Who Care about 21?

The Dao of Dice and Spiritual Transformation



Who cares about 3 X 7 = 21 (Just do it!)

                            — Chinese proverb

I welcomed my first (Zoom) Qigong class of 2021 with this Chinese proverb, as part of my New Year’s wish for everyone to have a healthy and prosperous 2021. It is my wish that we are all able to appreciate what we have, even if just for some moments each day, and leave some worries behind us. Growing up in China, we used this saying on an almost daily basis, and in several contexts. One of the most common meanings of this catchphrase is akin to casting caution to the wind, with an added implication that we must also take direct action in order to achieve the mission, whatever the mission may be.  I believe that this meaning of BuGuanSanQiErShiYi originates from traditional Chinese gambling dice.

When I was a little child, I learned from my neighbor, our village’s expert gambler, that the moment we roll the dice, we must leave fear and worry behind and concentrate our full attention on winning. I learned to use this power of strong intention to win MaJiang 麻將 (Mah Jong) and other games. I also practiced this strength of spirit as a way to stoke my inner confidence anytime I needed to take an important action. In the west, this principle is common among world’s elite athletes and top entrepreneurs in their pursuit towards great success. LaoZi speaks of it in chapter 7 of the DaoDeJing, and it is one of the foundations of Daoist spiritual transformation practices.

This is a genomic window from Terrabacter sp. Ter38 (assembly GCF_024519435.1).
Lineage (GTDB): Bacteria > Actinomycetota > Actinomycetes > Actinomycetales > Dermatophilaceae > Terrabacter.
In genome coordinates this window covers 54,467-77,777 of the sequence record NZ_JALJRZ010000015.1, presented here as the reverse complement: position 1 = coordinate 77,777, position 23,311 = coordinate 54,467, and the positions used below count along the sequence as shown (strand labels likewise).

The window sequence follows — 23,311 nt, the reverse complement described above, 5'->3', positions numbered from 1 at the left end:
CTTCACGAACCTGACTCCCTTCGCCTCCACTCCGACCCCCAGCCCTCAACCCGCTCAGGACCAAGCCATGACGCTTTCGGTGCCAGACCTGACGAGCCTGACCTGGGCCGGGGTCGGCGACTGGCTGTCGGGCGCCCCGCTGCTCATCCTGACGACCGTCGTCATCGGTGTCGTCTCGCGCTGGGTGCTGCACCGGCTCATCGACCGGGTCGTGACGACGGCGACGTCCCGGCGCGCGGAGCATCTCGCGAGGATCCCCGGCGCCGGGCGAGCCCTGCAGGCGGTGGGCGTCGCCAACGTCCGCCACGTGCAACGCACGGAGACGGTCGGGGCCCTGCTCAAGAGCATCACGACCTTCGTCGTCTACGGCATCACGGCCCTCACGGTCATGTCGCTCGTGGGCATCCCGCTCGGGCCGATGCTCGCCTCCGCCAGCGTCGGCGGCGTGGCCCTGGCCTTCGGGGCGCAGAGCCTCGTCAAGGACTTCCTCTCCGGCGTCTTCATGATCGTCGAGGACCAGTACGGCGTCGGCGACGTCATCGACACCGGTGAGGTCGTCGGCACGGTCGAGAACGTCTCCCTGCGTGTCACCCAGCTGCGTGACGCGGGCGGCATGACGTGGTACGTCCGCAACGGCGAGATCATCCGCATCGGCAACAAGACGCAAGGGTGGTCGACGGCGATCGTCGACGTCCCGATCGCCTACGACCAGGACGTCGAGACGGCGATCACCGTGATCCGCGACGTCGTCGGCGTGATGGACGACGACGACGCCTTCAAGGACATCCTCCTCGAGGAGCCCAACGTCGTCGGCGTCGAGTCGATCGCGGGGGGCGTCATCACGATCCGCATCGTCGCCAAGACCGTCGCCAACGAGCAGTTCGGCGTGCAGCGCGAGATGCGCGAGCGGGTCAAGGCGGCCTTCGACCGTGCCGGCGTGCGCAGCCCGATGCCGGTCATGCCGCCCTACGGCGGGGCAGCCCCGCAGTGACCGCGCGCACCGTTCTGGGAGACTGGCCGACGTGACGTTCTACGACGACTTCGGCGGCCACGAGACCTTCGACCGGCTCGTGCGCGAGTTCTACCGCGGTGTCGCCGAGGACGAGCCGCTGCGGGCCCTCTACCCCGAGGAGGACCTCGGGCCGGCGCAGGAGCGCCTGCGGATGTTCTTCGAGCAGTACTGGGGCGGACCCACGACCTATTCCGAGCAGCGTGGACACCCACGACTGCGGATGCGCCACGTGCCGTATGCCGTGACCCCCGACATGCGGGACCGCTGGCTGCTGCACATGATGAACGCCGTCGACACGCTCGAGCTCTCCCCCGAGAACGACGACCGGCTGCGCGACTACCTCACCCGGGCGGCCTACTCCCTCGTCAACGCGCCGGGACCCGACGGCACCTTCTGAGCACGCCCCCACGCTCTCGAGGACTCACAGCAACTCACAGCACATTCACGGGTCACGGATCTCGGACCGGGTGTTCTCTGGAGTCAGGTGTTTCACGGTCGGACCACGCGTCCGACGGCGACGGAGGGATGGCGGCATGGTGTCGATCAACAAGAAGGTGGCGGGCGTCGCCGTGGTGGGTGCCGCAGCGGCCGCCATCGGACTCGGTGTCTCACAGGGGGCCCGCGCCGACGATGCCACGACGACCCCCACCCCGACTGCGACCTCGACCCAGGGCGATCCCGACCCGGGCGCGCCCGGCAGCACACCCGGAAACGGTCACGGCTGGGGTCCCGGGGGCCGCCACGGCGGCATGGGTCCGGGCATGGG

Let go of your worry and you will be fulfilled 

                            — LaoZi

Dice are used in many different games as a way of bringing joy and levity into our lives. Other meanings of the proverb include “it doesn’t matter, have fun,” “go with the flow” and “do not let obstacles get in your way.” Why might this so? The numerological meaning of six, the number of numbers on dice, is flow, peace, and safety. In China, it is customary for people to say LiuLiuDaShun 六六大順 (which literally means “six six great flow”) as a way to wish each other a smooth and obstacle free journey or endeavor. It is also very common for people to decorate their cars with dice, which act as talismans for protection and safety.